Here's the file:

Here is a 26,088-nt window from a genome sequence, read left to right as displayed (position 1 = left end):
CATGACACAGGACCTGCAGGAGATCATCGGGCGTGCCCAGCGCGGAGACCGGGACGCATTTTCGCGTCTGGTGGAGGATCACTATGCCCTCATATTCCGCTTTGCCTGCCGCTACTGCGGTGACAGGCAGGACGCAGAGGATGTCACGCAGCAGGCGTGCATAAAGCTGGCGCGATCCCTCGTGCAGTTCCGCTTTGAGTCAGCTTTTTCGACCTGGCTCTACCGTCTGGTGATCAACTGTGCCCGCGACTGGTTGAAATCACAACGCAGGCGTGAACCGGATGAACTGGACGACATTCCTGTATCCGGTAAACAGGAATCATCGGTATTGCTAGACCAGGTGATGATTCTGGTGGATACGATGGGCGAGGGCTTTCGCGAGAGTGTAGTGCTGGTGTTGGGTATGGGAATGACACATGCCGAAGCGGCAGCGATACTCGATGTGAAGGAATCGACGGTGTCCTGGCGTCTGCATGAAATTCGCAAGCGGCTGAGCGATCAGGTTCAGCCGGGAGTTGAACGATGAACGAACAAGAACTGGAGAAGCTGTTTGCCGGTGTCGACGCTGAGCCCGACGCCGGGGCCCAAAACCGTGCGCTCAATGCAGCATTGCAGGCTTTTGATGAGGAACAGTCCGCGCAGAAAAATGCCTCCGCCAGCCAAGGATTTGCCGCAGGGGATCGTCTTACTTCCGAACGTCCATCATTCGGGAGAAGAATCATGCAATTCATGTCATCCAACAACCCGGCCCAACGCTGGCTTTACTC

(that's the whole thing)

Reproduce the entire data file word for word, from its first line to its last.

Here is a 26,088-nt window from a genome sequence, read left to right as displayed (position 1 = left end):
CATGACACAGGACCTGCAGGAGATCATCGGGCGTGCCCAGCGCGGAGACCGGGACGCATTTTCGCGTCTGGTGGAGGATCACTATGCCCTCATATTCCGCTTTGCCTGCCGCTACTGCGGTGACAGGCAGGACGCAGAGGATGTCACGCAGCAGGCGTGCATAAAGCTGGCGCGATCCCTCGTGCAGTTCCGCTTTGAGTCAGCTTTTTCGACCTGGCTCTACCGTCTGGTGATCAACTGTGCCCGCGACTGGTTGAAATCACAACGCAGGCGTGAACCGGATGAACTGGACGACATTCCTGTATCCGGTAAACAGGAATCATCGGTATTGCTAGACCAGGTGATGATTCTGGTGGATACGATGGGCGAGGGCTTTCGCGAGAGTGTAGTGCTGGTGTTGGGTATGGGAATGACACATGCCGAAGCGGCAGCGATACTCGATGTGAAGGAATCGACGGTGTCCTGGCGTCTGCATGAAATTCGCAAGCGGCTGAGCGATCAGGTTCAGCCGGGAGTTGAACGATGAACGAACAAGAACTGGAGAAGCTGTTTGCCGGTGTCGACGCTGAGCCCGACGCCGGGGCCCAAAACCGTGCGCTCAATGCAGCATTGCAGGCTTTTGATGAGGAACAGTCCGCGCAGAAAAATGCCTCCGCCAGCCAAGGATTTGCCGCAGGGGATCGTCTTACTTCCGAACGTCCATCATTCGGGAGAAGAATCATGCAATTCATGTCATCCAACAACCCGGCCCAACGCTGGCTTTACTC